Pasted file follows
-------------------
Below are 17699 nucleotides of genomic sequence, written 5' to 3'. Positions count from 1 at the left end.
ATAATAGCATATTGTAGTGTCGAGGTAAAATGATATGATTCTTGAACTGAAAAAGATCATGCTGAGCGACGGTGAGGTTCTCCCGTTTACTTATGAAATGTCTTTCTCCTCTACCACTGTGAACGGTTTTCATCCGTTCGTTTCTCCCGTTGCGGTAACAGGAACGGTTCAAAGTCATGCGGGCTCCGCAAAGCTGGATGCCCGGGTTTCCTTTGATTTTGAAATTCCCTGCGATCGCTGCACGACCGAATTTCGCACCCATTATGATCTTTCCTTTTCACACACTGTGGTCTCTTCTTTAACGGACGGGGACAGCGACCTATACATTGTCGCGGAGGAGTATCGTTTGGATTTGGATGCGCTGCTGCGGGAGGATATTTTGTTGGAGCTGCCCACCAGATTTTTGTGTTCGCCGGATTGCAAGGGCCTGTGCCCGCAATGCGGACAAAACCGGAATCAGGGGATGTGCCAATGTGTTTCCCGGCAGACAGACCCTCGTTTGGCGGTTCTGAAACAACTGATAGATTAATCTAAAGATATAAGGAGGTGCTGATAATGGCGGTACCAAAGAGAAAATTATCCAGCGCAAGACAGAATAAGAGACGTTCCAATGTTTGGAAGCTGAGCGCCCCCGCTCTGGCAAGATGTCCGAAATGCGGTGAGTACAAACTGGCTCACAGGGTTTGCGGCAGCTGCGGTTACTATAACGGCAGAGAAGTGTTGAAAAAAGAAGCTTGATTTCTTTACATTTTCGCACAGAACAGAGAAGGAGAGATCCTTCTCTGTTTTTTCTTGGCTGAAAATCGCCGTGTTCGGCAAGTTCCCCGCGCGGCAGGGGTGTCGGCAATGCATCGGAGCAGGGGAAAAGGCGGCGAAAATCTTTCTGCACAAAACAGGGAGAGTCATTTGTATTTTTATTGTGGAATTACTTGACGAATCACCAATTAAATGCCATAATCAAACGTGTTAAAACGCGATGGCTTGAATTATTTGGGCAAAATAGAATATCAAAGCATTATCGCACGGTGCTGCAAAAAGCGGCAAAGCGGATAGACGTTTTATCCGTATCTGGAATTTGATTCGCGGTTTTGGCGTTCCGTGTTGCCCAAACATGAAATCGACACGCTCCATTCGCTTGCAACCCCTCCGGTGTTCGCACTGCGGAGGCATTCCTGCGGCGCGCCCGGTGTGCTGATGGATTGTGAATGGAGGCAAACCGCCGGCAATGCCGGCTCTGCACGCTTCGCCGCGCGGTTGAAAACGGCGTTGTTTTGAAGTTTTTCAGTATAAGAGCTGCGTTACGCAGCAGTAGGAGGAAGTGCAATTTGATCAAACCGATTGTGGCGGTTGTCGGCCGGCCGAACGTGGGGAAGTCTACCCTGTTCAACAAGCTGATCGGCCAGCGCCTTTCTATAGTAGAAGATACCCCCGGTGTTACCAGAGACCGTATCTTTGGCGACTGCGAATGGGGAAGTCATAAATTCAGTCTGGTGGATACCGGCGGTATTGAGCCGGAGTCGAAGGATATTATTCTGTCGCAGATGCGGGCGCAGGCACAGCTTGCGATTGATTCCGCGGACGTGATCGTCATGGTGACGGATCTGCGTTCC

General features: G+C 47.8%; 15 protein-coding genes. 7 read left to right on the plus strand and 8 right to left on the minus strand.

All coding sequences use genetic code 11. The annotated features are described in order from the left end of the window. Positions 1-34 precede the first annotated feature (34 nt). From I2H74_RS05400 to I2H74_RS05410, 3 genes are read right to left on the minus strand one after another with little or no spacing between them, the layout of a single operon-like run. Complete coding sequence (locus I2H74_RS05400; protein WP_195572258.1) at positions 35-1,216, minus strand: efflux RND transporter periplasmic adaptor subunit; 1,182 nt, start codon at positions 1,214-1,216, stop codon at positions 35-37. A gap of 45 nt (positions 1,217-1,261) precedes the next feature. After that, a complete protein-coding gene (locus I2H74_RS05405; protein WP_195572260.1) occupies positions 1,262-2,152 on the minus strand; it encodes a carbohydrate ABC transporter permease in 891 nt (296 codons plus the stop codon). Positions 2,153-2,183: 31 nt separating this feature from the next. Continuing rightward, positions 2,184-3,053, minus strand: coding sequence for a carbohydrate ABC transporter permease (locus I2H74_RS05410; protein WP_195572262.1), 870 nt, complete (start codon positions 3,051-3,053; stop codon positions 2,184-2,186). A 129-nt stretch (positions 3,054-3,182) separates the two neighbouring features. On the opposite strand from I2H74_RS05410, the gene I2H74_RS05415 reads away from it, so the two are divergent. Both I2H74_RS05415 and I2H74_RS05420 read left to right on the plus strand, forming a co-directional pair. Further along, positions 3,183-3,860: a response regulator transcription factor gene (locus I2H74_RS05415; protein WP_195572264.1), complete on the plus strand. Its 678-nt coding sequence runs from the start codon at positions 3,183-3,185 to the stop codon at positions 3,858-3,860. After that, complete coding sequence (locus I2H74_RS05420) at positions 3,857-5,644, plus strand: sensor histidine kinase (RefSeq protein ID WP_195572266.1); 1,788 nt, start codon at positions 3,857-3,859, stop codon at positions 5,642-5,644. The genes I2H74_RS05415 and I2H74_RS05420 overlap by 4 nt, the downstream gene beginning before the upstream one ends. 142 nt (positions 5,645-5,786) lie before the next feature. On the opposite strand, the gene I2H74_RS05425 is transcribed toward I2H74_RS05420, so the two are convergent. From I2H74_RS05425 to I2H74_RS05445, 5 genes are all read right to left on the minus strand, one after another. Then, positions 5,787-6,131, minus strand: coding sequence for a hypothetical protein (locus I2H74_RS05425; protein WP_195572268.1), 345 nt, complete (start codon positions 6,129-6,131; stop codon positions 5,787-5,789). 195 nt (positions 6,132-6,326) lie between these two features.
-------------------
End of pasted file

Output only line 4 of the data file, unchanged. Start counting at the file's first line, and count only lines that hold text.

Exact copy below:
All coding sequences use genetic code 11. The annotated features are described in order from the left end of the window. Positions 1-34 precede the first annotated feature (34 nt). From I2H74_RS05400 to I2H74_RS05410, 3 genes are read right to left on the minus strand one after another with little or no spacing between them, the layout of a single operon-like run. Complete coding sequence (locus I2H74_RS05400; protein WP_195572258.1) at positions 35-1,216, minus strand: efflux RND transporter periplasmic adaptor subunit; 1,182 nt, start codon at positions 1,214-1,216, stop codon at positions 35-37. A gap of 45 nt (positions 1,217-1,261) precedes the next feature. After that, a complete protein-coding gene (locus I2H74_RS05405; protein WP_195572260.1) occupies positions 1,262-2,152 on the minus strand; it encodes a carbohydrate ABC transporter permease in 891 nt (296 codons plus the stop codon). Positions 2,153-2,183: 31 nt separating this feature from the next. Continuing rightward, positions 2,184-3,053, minus strand: coding sequence for a carbohydrate ABC transporter permease (locus I2H74_RS05410; protein WP_195572262.1), 870 nt, complete (start codon positions 3,051-3,053; stop codon positions 2,184-2,186). A 129-nt stretch (positions 3,054-3,182) separates the two neighbouring features. On the opposite strand from I2H74_RS05410, the gene I2H74_RS05415 reads away from it, so the two are divergent. Both I2H74_RS05415 and I2H74_RS05420 read left to right on the plus strand, forming a co-directional pair. Further along, positions 3,183-3,860: a response regulator transcription factor gene (locus I2H74_RS05415; protein WP_195572264.1), complete on the plus strand. Its 678-nt coding sequence runs from the start codon at positions 3,183-3,185 to the stop codon at positions 3,858-3,860. After that, complete coding sequence (locus I2H74_RS05420) at positions 3,857-5,644, plus strand: sensor histidine kinase (RefSeq protein ID WP_195572266.1); 1,788 nt, start codon at positions 3,857-3,859, stop codon at positions 5,642-5,644. The genes I2H74_RS05415 and I2H74_RS05420 overlap by 4 nt, the downstream gene beginning before the upstream one ends. 142 nt (positions 5,645-5,786) lie before the next feature. On the opposite strand, the gene I2H74_RS05425 is transcribed toward I2H74_RS05420, so the two are convergent. From I2H74_RS05425 to I2H74_RS05445, 5 genes are all read right to left on the minus strand, one after another. Then, positions 5,787-6,131, minus strand: coding sequence for a hypothetical protein (locus I2H74_RS05425; protein WP_195572268.1), 345 nt, complete (start codon positions 6,129-6,131; stop codon positions 5,787-5,789). 195 nt (positions 6,132-6,326) lie between these two features.